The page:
One of my favourite woodland walks in West Sussex that handily happens to start and end by a particularly fine pub is the walk from The George in Eartham through Nore Wood, part of the Slindon Estate, belonging to the National Trust. This 3.7-mile, mainly circular route leads you past a Victorian pumphouse and a folly, with glorious views across the South Downs and the coastal plain. In the autumn, the colours are spectacular while in the spring the forest floor is covered in bluebells.
Nore Wood Walk
Length: 3.7 miles
Time: 1 hour 40 mins
Difficulty: Easy, with some inclines and rough terrain but no stiles. About 1 mile of the walk is uphill, with the rest either on the flat or downhill.
Start/End Point: The George, Eartham PO18 0LT Coordinates: 50.87721, -0.66694, OS Explorer OL10 Grid Ref: SU938094
Ordnance Survey Map: OS EXPLORER OL10 Covering Arundel, Pulborough, Worthing & Bognor Regis (and part of the South Downs) this map shows all the public footpaths and bridleways in the area and is perfect for walkers at any level.
Notes: Not suitable for wheelchairs or pushchairs. No dog bins.
Nore Wood Ancient Woodland Walk
Starting at The George in Eartham (1), with the pub behind you, face south (towards the church) and follow the road round to the left, heading east. There aren’t any pavements here, so do take care.
Just past a row of cottages, a track (2) leads into the fields, past a brick and flint Victorian pumphouse and up towards Nore Wood.
In the spring, look out for cowslips by the side of the path.
As you head uphill, looking back, the views are spectacular – Halnaker Windmill can be seen across the fields behind Eartham on a nearby hilltop.
The path bends to the left passing a disused stile (3) and runs along the edge of a field with the trees on your left and the field on your right. Another 100 metres will bring you to the top of the field.
Turn right here (4) and follow the tree line (about 190 metres) to Nore Wood (5), a mainly beech wood with some holly, yew and ash trees.
Once in Nore Wood (5), turn left (north) and follow the bridle path called Puck Lane. This is an old drovers’ lane, where once livestock would have been lead on foot between pastures or to market. Many of these lanes are hundreds of years old even dating back to medieval times. Puck means nightjar in all-but-disappeared Sussex dialect. It was also a name for fairies in English folklore.
Nore Wood Bluebells
Around mid-April and throughout May, although the exact time varies greatly from year to year, you’ll see bluebells blanketing the ground between the beech trees. Please take care, not to tread on any flowers. It takes 5 to 7 years for a bluebell to grow from a seed to a flowering bulb. At this time of year, you may also see early purple orchids.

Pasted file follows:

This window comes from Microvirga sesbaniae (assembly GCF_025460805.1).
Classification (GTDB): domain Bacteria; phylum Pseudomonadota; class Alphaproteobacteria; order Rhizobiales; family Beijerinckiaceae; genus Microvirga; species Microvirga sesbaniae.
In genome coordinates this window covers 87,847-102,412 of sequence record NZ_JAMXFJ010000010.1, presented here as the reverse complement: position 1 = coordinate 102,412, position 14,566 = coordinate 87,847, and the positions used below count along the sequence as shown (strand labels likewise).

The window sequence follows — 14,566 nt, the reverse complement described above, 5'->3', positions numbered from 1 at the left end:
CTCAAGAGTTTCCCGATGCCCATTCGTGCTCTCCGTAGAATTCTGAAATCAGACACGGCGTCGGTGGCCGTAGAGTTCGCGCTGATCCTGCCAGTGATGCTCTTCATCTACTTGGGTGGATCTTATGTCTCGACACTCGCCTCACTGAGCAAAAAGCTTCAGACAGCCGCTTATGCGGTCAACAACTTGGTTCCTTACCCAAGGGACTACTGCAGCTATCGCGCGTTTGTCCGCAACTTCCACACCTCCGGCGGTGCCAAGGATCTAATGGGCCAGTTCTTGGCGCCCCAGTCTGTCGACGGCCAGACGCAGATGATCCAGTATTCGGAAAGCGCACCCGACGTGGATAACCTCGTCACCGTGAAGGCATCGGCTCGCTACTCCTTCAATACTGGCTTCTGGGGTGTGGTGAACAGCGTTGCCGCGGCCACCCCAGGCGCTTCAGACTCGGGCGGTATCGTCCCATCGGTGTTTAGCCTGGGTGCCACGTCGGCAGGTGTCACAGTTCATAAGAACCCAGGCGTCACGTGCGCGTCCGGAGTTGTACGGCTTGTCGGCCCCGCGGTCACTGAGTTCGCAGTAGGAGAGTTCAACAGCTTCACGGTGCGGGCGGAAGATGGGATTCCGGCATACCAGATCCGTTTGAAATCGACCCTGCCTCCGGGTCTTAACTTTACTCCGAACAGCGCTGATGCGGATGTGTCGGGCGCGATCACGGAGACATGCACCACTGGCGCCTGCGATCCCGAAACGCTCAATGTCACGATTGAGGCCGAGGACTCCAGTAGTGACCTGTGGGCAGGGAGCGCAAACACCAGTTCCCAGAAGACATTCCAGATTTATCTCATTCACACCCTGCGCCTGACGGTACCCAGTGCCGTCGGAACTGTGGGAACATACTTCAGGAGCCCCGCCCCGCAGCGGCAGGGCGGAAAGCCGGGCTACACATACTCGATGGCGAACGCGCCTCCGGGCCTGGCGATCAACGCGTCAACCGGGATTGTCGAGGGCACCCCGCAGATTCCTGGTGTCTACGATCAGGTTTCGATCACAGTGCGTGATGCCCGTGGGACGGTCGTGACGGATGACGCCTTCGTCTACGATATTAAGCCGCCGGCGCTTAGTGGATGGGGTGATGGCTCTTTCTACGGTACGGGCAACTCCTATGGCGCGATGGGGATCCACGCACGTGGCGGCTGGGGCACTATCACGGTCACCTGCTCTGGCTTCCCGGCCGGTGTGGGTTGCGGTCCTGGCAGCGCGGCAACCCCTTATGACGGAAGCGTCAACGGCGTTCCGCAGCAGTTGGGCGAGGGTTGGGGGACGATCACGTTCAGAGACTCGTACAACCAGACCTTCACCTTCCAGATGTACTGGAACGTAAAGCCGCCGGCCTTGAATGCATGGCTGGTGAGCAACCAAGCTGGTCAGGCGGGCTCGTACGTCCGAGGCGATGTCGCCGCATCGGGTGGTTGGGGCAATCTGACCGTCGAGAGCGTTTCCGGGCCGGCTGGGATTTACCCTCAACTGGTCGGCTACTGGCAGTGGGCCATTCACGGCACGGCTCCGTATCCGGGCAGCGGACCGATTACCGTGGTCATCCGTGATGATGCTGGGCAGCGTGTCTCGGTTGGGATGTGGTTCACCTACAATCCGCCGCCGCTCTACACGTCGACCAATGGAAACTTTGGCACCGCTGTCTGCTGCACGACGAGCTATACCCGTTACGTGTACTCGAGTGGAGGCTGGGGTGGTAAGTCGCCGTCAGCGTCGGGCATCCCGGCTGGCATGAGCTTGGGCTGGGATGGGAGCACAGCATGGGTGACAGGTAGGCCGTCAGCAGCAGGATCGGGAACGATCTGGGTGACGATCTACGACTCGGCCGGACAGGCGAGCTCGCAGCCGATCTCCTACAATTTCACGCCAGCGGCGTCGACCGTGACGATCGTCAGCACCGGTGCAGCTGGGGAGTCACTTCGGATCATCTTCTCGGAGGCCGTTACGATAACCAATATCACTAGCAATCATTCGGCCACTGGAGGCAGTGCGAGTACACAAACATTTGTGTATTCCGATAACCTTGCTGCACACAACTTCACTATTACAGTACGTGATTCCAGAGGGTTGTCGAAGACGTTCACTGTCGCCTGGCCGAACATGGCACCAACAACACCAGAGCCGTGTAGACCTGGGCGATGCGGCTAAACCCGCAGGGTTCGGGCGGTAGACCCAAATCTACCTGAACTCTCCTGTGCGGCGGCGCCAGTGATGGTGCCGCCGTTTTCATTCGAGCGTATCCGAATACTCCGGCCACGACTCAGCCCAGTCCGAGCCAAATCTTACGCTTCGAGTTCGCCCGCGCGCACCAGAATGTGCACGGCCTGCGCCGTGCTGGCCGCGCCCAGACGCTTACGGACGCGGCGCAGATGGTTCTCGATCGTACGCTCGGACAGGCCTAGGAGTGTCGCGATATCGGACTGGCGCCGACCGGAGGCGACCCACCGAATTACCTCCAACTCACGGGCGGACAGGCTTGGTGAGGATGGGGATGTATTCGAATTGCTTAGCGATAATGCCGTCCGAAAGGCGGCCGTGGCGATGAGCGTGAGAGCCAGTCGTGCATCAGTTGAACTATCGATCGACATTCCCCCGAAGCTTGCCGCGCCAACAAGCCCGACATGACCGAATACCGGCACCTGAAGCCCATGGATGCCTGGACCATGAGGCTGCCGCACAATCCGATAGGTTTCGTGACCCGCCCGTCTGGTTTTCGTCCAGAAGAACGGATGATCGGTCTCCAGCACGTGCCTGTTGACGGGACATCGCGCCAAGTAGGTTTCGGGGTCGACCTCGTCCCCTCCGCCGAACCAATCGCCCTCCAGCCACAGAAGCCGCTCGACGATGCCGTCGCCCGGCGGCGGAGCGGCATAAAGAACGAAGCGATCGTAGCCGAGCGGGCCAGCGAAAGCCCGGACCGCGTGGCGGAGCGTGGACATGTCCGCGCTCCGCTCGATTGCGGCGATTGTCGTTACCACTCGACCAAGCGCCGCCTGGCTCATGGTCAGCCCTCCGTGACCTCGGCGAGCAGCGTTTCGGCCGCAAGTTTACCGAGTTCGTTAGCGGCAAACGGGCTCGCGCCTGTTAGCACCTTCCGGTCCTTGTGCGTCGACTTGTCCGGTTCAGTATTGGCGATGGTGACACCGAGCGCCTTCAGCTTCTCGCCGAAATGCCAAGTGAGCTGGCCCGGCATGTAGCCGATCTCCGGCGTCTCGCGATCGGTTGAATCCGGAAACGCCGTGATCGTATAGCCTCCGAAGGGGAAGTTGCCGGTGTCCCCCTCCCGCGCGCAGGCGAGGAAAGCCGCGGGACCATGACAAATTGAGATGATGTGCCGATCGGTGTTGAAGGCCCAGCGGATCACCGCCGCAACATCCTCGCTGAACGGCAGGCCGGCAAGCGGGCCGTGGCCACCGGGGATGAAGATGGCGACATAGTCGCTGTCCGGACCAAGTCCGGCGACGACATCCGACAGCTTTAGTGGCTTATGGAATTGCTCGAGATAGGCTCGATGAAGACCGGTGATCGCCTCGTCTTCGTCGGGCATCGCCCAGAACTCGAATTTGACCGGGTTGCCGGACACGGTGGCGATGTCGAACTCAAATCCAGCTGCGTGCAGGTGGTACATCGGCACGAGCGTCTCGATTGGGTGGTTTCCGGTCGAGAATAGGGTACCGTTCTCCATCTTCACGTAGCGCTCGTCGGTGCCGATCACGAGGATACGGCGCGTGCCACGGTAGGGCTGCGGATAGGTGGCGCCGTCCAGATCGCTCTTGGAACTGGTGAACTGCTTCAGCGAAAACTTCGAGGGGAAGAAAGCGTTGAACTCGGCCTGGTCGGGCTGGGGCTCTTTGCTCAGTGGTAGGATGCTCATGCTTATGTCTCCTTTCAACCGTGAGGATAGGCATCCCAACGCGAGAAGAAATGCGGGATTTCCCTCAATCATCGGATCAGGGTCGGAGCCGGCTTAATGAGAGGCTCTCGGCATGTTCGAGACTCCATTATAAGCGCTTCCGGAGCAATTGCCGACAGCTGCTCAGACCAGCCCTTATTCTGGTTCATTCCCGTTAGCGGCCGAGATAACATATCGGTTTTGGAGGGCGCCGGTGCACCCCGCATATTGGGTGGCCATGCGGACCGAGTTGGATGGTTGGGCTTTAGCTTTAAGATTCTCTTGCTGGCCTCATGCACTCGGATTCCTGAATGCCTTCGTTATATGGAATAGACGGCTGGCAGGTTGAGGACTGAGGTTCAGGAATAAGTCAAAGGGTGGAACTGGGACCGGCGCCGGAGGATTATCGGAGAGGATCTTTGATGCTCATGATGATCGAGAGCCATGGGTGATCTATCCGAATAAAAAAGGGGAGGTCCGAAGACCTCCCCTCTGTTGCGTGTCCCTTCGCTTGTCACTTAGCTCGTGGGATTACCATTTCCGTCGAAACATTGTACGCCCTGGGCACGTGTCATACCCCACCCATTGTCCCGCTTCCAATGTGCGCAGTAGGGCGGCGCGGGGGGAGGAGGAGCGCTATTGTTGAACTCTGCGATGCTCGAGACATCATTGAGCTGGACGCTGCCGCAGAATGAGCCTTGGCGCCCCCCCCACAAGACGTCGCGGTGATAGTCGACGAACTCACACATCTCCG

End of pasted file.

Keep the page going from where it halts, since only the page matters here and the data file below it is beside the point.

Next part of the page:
Bluebells between the beech trees in Nore Wood in spring
Early purple orchid in Nore Wood in spring
Autumn Colours in Nore Wood
These same woods look particularly splendid in autumn too.
Follow the bridle path until you reach a ‘T’ junction (6). The bridle path continues to the left, but we follow the footpath to the right, taking us south.
The straight forestry path forks twice but keep to the left-hand branches (7, 8).
Once you reach a metal gate (9), the fields open up again for more lovely views. Sheep are often grazing in the fields here so please keep dogs on a lead.
The path takes you around the edge of the wood leading you to a folly (10).
Nore Hill Folly
For anyone not familiar with the term ‘folly’, it means an ornamental building with no real purpose, found in English parks and gardens. Slindon was the family seat of the Countess of Newburgh and her husband. Nore Hill Folly was built in 1814 for the countess who it is said enjoyed picnics here. The folly is believed to resemble an Italian arch that appeared in a painting belonging to the countess. A wooden structure, used for entertaining hunting parties, was once attached to it but it is long since gone.
Today there’s a bench where you can rest awhile and admire the views.
At the folly, the path takes a sharp left and then right turn, and continues down to another ‘T’ junction (11). Take the right-hand path passing Row’s Barn on your left.
Follow the path as it bends left and then right (12).
Continue north along the path for about 500 metres. You’re now back in Nore Wood (13). Take the left-hand path which will lead you to more bluebells.
Follow the path as it bends left (14) leading you back to Puck Lane.
When you reach Puck Lane (15) turn left, heading south and retracing your steps for about 240 metres. You’ll see the gap in the trees on your right (5) where you first entered the wood.
Retrace your steps downhill via the pump house back to The George in Eartham (1).
Do you have a favourite woodland walk in West Sussex? We’d love to hear about it in the comments below.
Hello, I’m the writer, photographer, and walking guide, behind Sussex Walks. I was born in West sussex and have lived here all my life (apart from a few years in Bristol while at university studying Zoology, Botany and Psychology).